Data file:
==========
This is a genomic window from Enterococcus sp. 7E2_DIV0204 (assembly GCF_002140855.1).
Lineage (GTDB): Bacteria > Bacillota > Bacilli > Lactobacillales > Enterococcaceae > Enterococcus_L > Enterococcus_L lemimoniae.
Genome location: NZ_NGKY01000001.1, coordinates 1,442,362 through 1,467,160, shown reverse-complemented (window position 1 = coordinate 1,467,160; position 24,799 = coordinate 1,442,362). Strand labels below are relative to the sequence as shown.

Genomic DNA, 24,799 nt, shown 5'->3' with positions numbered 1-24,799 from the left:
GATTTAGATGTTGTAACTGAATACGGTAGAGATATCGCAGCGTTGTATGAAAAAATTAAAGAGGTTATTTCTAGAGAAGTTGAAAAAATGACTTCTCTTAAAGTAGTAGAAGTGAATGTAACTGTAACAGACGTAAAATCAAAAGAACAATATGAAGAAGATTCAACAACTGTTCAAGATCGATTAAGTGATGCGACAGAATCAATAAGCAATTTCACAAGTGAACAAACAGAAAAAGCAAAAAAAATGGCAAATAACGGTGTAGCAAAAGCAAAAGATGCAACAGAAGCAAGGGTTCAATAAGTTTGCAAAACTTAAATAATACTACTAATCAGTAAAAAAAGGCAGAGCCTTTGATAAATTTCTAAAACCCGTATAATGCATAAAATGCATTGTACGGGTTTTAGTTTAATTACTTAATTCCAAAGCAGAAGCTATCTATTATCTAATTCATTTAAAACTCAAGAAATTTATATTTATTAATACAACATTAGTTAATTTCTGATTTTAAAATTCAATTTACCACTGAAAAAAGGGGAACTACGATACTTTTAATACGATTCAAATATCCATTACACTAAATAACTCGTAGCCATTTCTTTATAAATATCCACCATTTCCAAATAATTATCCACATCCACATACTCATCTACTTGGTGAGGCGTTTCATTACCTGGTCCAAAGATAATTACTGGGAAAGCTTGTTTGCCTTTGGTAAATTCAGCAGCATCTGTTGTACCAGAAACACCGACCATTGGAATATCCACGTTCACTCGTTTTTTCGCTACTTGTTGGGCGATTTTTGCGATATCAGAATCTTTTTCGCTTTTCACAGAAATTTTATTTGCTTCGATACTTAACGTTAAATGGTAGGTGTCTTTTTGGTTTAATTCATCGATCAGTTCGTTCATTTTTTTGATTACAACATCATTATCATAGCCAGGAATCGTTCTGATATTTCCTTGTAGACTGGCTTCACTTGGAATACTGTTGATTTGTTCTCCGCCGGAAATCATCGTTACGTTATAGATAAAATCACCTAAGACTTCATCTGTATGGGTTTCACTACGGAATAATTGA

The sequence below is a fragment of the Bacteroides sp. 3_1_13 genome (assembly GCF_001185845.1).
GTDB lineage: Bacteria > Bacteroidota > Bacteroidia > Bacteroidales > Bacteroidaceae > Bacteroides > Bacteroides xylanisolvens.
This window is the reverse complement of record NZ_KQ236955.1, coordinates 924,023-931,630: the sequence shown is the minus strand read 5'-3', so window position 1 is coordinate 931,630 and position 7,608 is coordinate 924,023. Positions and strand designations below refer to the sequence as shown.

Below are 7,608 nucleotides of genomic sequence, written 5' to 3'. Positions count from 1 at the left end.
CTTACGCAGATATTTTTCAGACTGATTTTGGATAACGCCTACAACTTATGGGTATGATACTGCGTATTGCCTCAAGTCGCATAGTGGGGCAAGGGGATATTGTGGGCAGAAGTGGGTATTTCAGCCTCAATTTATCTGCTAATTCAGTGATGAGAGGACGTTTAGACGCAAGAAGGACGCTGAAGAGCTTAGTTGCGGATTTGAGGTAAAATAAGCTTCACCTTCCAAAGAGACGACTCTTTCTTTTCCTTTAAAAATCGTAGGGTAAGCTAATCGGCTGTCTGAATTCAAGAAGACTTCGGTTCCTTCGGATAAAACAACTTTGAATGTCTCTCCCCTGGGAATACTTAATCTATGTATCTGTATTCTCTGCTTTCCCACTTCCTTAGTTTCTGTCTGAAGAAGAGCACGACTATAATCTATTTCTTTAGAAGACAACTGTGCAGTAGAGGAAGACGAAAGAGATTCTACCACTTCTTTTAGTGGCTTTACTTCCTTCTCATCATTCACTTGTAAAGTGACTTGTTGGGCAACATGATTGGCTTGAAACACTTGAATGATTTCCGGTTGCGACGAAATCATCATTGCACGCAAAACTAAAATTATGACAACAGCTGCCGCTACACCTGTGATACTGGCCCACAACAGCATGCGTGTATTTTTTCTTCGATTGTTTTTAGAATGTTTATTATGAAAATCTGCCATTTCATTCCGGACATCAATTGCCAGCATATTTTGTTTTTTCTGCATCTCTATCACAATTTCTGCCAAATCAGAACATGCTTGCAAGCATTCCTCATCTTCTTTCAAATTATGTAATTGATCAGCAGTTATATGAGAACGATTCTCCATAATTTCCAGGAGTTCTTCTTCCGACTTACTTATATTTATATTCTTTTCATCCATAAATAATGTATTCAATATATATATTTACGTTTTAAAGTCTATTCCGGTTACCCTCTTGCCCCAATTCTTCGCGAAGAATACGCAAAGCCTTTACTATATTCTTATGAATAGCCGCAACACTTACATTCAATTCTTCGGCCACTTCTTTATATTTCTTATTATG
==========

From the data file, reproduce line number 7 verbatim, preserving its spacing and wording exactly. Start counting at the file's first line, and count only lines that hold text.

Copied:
GTDB lineage: Bacteria > Bacteroidota > Bacteroidia > Bacteroidales > Bacteroidaceae > Bacteroides > Bacteroides xylanisolvens.